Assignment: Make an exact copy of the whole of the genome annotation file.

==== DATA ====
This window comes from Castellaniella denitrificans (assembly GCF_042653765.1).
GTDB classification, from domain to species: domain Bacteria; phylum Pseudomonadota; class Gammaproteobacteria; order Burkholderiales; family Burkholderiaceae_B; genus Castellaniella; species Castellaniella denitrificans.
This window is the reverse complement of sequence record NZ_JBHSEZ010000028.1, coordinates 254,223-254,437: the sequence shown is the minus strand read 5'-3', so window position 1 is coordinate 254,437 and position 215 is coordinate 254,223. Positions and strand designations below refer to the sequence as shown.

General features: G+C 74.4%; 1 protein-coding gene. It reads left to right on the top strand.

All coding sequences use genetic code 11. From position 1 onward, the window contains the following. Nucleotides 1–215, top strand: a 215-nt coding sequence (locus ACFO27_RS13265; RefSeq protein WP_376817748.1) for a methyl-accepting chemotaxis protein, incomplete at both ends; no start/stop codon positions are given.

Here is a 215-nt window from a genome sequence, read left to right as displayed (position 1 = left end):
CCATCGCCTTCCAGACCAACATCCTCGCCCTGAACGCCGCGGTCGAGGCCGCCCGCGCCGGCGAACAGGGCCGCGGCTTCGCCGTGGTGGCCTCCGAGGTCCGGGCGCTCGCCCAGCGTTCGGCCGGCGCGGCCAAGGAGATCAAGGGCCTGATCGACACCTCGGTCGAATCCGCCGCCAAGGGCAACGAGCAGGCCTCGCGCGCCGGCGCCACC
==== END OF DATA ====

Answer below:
This window comes from Castellaniella denitrificans (assembly GCF_042653765.1).
GTDB classification, from domain to species: domain Bacteria; phylum Pseudomonadota; class Gammaproteobacteria; order Burkholderiales; family Burkholderiaceae_B; genus Castellaniella; species Castellaniella denitrificans.
This window is the reverse complement of sequence record NZ_JBHSEZ010000028.1, coordinates 254,223-254,437: the sequence shown is the minus strand read 5'-3', so window position 1 is coordinate 254,437 and position 215 is coordinate 254,223. Positions and strand designations below refer to the sequence as shown.

General features: G+C 74.4%; 1 protein-coding gene. It reads left to right on the top strand.

All coding sequences use genetic code 11. From position 1 onward, the window contains the following. Nucleotides 1–215, top strand: a 215-nt coding sequence (locus ACFO27_RS13265; RefSeq protein WP_376817748.1) for a methyl-accepting chemotaxis protein, incomplete at both ends; no start/stop codon positions are given.

Here is a 215-nt window from a genome sequence, read left to right as displayed (position 1 = left end):
CCATCGCCTTCCAGACCAACATCCTCGCCCTGAACGCCGCGGTCGAGGCCGCCCGCGCCGGCGAACAGGGCCGCGGCTTCGCCGTGGTGGCCTCCGAGGTCCGGGCGCTCGCCCAGCGTTCGGCCGGCGCGGCCAAGGAGATCAAGGGCCTGATCGACACCTCGGTCGAATCCGCCGCCAAGGGCAACGAGCAGGCCTCGCGCGCCGGCGCCACC